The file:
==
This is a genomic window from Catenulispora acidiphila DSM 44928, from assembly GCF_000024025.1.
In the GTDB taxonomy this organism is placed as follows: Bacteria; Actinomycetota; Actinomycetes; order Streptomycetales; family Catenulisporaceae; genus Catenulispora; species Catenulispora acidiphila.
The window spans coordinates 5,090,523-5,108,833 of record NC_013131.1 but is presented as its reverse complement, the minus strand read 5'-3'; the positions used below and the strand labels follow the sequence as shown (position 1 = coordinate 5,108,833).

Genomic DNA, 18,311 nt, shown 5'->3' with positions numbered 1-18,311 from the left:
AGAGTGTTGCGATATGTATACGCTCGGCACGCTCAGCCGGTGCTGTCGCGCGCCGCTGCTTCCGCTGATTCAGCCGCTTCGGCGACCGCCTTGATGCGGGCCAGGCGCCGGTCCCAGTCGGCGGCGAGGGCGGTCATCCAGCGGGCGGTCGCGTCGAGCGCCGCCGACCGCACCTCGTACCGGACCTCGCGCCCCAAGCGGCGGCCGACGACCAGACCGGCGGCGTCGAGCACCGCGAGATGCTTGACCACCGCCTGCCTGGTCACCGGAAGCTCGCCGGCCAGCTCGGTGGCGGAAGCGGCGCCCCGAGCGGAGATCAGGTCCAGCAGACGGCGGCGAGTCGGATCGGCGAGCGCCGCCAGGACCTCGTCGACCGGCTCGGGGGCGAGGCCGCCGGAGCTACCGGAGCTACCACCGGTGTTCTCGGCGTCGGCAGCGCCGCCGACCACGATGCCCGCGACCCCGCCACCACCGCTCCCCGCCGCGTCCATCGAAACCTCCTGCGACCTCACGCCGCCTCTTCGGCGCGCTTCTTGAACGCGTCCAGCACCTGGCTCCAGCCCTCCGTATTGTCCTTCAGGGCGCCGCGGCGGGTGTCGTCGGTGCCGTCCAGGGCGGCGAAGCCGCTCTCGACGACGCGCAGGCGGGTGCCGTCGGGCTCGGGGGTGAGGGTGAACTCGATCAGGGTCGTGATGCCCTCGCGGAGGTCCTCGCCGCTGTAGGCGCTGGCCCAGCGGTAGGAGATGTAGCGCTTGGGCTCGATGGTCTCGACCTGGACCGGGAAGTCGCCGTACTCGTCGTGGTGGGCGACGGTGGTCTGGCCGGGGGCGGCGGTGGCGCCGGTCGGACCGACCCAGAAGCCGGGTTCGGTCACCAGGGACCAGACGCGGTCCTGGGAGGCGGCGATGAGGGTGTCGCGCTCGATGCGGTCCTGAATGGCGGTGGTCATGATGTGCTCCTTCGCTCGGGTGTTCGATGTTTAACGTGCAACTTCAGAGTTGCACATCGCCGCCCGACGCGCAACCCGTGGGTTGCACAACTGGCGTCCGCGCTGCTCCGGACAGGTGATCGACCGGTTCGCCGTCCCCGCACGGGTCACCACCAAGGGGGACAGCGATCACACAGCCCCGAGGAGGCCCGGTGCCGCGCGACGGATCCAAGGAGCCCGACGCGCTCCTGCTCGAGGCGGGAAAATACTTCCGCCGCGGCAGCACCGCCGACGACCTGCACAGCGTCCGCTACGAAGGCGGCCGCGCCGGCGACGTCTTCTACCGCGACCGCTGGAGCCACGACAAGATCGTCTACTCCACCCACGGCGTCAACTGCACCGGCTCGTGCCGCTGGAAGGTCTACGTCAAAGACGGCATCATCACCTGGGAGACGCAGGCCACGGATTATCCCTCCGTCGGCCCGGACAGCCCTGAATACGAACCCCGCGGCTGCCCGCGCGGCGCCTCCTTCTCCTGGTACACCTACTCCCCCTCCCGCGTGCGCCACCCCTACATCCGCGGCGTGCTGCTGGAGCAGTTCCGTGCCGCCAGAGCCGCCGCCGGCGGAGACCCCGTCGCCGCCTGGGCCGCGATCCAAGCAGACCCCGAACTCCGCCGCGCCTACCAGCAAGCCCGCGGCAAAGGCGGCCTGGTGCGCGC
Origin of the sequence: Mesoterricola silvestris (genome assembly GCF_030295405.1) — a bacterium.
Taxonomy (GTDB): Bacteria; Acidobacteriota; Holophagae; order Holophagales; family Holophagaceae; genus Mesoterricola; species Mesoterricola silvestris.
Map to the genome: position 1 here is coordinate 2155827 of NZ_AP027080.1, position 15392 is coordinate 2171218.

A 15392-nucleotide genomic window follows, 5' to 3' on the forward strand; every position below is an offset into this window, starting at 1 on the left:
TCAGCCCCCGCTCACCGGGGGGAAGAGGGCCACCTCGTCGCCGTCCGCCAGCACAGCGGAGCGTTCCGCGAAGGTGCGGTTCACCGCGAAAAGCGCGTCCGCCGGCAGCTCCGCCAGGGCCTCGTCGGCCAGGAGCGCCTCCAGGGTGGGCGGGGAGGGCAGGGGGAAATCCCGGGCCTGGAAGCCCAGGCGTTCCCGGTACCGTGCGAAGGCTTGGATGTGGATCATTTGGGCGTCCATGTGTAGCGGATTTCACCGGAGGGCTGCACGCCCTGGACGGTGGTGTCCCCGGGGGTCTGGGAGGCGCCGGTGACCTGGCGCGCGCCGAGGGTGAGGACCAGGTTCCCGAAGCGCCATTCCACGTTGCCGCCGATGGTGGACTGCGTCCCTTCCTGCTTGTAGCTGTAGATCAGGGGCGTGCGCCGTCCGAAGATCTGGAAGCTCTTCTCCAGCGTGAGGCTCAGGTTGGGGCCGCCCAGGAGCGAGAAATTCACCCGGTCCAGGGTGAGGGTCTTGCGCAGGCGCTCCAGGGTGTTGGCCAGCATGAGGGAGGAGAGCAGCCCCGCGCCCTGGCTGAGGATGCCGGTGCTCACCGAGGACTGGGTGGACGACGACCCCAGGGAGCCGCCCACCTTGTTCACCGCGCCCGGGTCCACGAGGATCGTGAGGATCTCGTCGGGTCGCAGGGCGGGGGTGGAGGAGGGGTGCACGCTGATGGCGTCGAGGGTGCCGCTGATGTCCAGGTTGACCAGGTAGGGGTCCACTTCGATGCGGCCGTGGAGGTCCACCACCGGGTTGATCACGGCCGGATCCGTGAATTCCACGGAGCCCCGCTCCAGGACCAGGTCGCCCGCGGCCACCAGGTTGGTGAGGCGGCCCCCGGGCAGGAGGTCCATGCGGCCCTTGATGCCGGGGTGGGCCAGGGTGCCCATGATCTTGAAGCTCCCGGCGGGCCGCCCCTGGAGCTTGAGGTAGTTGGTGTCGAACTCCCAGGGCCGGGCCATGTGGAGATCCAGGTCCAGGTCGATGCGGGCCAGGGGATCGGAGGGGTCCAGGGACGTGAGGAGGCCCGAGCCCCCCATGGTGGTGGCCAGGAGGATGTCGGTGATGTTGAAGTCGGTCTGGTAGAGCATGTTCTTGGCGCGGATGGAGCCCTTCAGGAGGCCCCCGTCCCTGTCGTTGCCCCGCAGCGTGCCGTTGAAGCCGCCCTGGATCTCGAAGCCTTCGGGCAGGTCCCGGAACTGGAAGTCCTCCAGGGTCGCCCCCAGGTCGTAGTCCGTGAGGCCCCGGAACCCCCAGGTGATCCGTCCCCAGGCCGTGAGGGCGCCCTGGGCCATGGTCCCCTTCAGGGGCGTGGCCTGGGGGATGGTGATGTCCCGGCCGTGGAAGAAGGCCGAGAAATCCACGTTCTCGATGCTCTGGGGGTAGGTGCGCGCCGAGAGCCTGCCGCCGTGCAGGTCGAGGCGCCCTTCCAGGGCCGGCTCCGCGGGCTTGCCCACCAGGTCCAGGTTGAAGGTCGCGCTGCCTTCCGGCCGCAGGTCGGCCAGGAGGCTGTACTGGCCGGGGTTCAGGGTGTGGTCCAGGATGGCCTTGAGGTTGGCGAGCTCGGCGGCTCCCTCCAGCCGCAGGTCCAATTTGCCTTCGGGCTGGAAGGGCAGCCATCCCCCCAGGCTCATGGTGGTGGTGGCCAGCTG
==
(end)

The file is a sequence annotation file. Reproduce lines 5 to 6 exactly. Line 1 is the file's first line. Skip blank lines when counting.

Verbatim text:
AGAGTGTTGCGATATGTATACGCTCGGCACGCTCAGCCGGTGCTGTCGCGCGCCGCTGCTTCCGCTGATTCAGCCGCTTCGGCGACCGCCTTGATGCGGGCCAGGCGCCGGTCCCAGTCGGCGGCGAGGGCGGTCATCCAGCGGGCGGTCGCGTCGAGCGCCGCCGACCGCACCTCGTACCGGACCTCGCGCCCCAAGCGGCGGCCGACGACCAGACCGGCGGCGTCGAGCACCGCGAGATGCTTGACCACCGCCTGCCTGGTCACCGGAAGCTCGCCGGCCAGCTCGGTGGCGGAAGCGGCGCCCCGAGCGGAGATCAGGTCCAGCAGACGGCGGCGAGTCGGATCGGCGAGCGCCGCCAGGACCTCGTCGACCGGCTCGGGGGCGAGGCCGCCGGAGCTACCGGAGCTACCACCGGTGTTCTCGGCGTCGGCAGCGCCGCCGACCACGATGCCCGCGACCCCGCCACCACCGCTCCCCGCCGCGTCCATCGAAACCTCCTGCGACCTCACGCCGCCTCTTCGGCGCGCTTCTTGAACGCGTCCAGCACCTGGCTCCAGCCCTCCGTATTGTCCTTCAGGGCGCCGCGGCGGGTGTCGTCGGTGCCGTCCAGGGCGGCGAAGCCGCTCTCGACGACGCGCAGGCGGGTGCCGTCGGGCTCGGGGGTGAGGGTGAACTCGATCAGGGTCGTGATGCCCTCGCGGAGGTCCTCGCCGCTGTAGGCGCTGGCCCAGCGGTAGGAGATGTAGCGCTTGGGCTCGATGGTCTCGACCTGGACCGGGAAGTCGCCGTACTCGTCGTGGTGGGCGACGGTGGTCTGGCCGGGGGCGGCGGTGGCGCCGGTCGGACCGACCCAGAAGCCGGGTTCGGTCACCAGGGACCAGACGCGGTCCTGGGAGGCGGCGATGAGGGTGTCGCGCTCGATGCGGTCCTGAATGGCGGTGGTCATGATGTGCTCCTTCGCTCGGGTGTTCGATGTTTAACGTGCAACTTCAGAGTTGCACATCGCCGCCCGACGCGCAACCCGTGGGTTGCACAACTGGCGTCCGCGCTGCTCCGGACAGGTGATCGACCGGTTCGCCGTCCCCGCACGGGTCACCACCAAGGGGGACAGCGATCACACAGCCCCGAGGAGGCCCGGTGCCGCGCGACGGATCCAAGGAGCCCGACGCGCTCCTGCTCGAGGCGGGAAAATACTTCCGCCGCGGCAGCACCGCCGACGACCTGCACAGCGTCCGCTACGAAGGCGGCCGCGCCGGCGACGTCTTCTACCGCGACCGCTGGAGCCACGACAAGATCGTCTACTCCACCCACGGCGTCAACTGCACCGGCTCGTGCCGCTGGAAGGTCTACGTCAAAGACGGCATCATCACCTGGGAGACGCAGGCCACGGATTATCCCTCCGTCGGCCCGGACAGCCCTGAATACGAACCCCGCGGCTGCCCGCGCGGCGCCTCCTTCTCCTGGTACACCTACTCCCCCTCCCGCGTGCGCCACCCCTACATCCGCGGCGTGCTGCTGGAGCAGTTCCGTGCCGCCAGAGCCGCCGCCGGCGGAGACCCCGTCGCCGCCTGGGCCGCGATCCAAGCAGACCCCGAACTCCGCCGCGCCTACCAGCAAGCCCGCGGCAAAGGCGGCCTGGTGCGCGC
Origin of the sequence: Mesoterricola silvestris (genome assembly GCF_030295405.1) — a bacterium.